January 17, 2013 by Vee Villarreal
It was Lucy’s birthday and Kopi had spent the last month planning a present for her with Auntie. He wasn’t sure what you were supposed to get a sixteen year old girl for her birthday, he didn’t even remember when his own birthday was, just that it was sometime in June.
He found more and more that he enjoyed spending time with Lucy. She was the only person besides Kai, and Auntie sometimes, that seemed to understand him. When he was quiet, she’d speak for him; when he said something that didn’t come out the way he meant it to, she always knew what he was trying to say; and, when he couldn’t figure out how to act around her, she’d step up and show him. She was patient and kind, even when he was too frustrated to see straight, and it comforted him. No one had had that effect on him since he was child and his mother still sung him to sleep. The fire that raged inside him; that made him want to scream and see the world light up like a blazing torch; the unquenchable smoldering flame that started in his gut and could rise up and overtake his senses in the blink of an eye, stilled around her and the relief from its absence made him feel almost human.
Her large, almond eyes and full cheeks made her appear so innocent and childlike, though he was becoming more and more aware of the womanly aspects of her anatomy lately and the idea of them was arousing. The sensation was like being on fire, vibrant and exhilarating; threatening to grow out of control. This feeling was less likely to draw attention though and Auntie called it attraction. She said it was normal for him to feel that way, especially about a girl he was seeing. When he tried to describe the feeling to his brother, Kai didn’t seem interested. He shrugged and suggested Kopi try something more pleasant sounding, but he knew that Kai just didn’t understand yet and when he felt it finally, he would know why Kopi didn’t want the fire to go away.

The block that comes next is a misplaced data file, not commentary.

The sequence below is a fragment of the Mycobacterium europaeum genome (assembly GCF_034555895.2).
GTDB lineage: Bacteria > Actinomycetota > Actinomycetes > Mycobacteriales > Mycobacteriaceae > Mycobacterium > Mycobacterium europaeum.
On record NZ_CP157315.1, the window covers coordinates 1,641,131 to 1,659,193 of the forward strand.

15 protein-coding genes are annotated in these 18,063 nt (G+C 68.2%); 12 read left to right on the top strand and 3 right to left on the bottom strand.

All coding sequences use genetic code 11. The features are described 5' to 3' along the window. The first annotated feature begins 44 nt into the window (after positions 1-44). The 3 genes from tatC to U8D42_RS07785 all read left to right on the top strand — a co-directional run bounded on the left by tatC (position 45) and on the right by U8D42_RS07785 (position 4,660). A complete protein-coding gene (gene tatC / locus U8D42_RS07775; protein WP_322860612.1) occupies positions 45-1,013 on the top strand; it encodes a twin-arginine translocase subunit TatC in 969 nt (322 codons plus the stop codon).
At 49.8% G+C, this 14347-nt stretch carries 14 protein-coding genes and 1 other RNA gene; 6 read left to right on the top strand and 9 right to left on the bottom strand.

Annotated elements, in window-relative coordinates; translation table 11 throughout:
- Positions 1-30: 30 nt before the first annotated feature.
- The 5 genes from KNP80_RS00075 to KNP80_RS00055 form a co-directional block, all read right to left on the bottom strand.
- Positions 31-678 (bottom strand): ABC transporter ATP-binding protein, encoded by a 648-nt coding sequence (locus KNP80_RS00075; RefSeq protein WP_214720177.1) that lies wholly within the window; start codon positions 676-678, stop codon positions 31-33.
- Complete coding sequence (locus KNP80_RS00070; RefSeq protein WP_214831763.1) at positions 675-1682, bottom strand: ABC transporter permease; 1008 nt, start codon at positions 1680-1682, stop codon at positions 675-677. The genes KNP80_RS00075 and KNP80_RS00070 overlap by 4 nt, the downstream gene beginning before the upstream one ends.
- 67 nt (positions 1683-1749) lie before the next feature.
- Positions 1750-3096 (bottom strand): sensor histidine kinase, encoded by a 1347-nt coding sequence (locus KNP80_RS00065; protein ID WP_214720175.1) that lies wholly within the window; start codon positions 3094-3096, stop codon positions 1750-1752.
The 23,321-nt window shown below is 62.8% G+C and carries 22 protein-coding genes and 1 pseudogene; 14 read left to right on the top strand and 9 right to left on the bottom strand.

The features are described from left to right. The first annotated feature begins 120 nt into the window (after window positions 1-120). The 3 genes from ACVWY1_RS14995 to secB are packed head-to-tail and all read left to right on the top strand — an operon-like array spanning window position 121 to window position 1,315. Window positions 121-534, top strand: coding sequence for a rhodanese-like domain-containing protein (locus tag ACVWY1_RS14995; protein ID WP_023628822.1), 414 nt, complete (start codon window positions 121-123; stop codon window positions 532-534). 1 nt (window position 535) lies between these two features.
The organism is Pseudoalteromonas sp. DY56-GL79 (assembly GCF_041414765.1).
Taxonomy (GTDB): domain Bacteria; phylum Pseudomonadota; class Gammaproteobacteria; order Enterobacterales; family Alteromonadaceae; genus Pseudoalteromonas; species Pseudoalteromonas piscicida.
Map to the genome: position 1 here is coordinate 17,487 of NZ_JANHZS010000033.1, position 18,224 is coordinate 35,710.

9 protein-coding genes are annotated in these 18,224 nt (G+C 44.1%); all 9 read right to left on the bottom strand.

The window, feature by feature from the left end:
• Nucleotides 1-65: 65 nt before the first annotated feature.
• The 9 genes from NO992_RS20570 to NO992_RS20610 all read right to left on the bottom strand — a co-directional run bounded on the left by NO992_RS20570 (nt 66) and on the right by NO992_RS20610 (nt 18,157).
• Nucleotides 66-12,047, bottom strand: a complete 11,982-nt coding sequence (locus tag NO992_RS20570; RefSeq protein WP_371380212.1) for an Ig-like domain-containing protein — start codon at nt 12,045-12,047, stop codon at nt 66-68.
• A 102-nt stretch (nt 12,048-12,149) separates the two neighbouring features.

On their last ‘date,’ Lucy took him to a secluded pool in a wooded area, not far from the home he shared with Auntie and Kai, to go swimming, but it was dark already and they hadn’t brought any swimsuits with them. Kopi and Kai often swam naked in the ocean out of convenience and general indifference toward the restrictive clothing people seemed in a custom of wearing. However, Auntie had made it very clear that it was generally inappropriate for men and women to be naked with each other, especially in public. There didn’t seem to be anyone else around and Lucy had urged him to strip and jump in. She herself had taken off everything except her underwear. He’d caught a glimpse of her nearly naked body before she entered the water. His body had responded dramatically and involuntarily to the sight, making hot blood rush to his face. When he undressed, he tried to hide himself behind his hands, afraid of how she would react to seeing him. She had blushed shyly when she saw him standing at the edge of the pool in the dark cupping his privates, but she still insisted he get in and he had. His anxiety was only grew after he had slipped into the cool water. She tried touching him, drawing close beneath the surface of the water. Being so close to her, bare skinned and excited was more than he could take and within minutes he had crawled back on to the soft earthen bank pulling on his pants shortly after. She’d been quiet the whole walk back, and too ashamed to think of any excuse he could only hope that she wasn’t too upset with him.